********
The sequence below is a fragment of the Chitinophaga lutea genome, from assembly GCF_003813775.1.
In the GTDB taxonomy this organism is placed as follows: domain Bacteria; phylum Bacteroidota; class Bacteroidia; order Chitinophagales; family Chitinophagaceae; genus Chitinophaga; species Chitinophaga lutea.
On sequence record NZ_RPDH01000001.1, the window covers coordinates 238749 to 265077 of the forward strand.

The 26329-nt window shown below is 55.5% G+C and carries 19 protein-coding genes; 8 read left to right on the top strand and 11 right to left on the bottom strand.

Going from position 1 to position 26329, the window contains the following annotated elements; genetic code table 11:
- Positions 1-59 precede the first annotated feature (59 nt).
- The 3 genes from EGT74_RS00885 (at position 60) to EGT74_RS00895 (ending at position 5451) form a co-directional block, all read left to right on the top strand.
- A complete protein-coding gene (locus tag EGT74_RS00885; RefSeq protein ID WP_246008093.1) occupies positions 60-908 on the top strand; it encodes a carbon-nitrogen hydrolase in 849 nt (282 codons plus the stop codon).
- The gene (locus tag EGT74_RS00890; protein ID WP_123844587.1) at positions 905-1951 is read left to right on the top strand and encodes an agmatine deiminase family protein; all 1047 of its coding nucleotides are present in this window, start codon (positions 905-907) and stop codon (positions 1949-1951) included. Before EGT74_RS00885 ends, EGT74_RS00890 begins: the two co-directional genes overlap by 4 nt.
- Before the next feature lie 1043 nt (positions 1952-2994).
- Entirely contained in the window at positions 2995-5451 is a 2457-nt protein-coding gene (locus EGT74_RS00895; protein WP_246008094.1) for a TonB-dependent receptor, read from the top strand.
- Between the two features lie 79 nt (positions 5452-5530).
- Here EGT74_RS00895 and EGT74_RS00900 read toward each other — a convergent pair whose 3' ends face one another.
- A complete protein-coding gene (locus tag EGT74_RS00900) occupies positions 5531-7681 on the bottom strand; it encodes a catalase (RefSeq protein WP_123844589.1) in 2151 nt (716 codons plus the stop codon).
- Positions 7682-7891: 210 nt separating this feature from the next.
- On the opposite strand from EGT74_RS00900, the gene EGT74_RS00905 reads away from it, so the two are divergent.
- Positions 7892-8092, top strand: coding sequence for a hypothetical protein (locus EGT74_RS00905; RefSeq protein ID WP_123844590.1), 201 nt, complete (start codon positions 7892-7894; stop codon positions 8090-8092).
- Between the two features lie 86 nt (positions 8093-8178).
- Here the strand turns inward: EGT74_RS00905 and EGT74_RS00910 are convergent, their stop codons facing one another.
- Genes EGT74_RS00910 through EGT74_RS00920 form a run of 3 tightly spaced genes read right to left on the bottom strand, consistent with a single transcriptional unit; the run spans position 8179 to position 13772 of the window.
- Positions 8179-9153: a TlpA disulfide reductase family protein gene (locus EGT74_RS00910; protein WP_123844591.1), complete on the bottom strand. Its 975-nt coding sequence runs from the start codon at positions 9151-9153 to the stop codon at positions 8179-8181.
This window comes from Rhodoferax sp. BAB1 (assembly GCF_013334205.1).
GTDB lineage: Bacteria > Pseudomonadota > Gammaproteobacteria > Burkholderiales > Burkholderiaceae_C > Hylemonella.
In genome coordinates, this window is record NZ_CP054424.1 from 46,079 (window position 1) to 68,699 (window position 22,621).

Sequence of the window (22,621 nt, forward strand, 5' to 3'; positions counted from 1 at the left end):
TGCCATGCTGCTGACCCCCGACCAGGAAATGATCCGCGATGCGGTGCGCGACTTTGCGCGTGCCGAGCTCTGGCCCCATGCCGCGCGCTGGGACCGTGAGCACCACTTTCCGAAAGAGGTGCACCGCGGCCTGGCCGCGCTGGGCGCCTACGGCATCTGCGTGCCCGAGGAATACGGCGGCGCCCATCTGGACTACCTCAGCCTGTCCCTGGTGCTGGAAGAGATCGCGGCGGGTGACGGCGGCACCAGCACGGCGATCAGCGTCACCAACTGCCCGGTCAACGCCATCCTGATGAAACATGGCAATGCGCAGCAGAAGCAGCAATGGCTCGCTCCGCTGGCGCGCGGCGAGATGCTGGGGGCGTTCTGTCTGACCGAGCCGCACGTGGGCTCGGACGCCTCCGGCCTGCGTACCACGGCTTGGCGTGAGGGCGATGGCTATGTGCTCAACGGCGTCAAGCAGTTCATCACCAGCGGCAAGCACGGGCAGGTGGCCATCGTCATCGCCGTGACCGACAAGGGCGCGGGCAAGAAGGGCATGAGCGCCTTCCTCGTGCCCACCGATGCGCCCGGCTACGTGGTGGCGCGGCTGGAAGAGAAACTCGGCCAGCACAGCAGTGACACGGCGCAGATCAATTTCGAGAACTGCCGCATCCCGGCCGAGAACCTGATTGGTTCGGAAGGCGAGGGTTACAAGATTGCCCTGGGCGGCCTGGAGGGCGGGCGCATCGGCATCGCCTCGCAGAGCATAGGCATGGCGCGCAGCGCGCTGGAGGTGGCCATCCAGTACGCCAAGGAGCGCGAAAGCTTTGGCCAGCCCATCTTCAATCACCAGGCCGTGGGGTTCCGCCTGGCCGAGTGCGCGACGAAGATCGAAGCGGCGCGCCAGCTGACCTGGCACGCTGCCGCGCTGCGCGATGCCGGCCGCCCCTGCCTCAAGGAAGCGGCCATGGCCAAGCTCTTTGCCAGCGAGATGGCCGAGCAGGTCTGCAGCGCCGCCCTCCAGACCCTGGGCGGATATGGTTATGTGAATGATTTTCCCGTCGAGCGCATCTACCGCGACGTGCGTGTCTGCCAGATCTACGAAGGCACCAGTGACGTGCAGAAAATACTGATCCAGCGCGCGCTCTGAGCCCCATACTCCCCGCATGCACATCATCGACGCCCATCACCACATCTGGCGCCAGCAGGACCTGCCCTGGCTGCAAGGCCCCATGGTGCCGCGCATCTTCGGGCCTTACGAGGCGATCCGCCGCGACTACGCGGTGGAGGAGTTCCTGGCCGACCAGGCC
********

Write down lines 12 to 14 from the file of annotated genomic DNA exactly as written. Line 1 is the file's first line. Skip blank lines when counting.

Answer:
- Between the two features lie 79 nt (positions 5452-5530).
- Here EGT74_RS00895 and EGT74_RS00900 read toward each other — a convergent pair whose 3' ends face one another.
- A complete protein-coding gene (locus tag EGT74_RS00900) occupies positions 5531-7681 on the bottom strand; it encodes a catalase (RefSeq protein WP_123844589.1) in 2151 nt (716 codons plus the stop codon).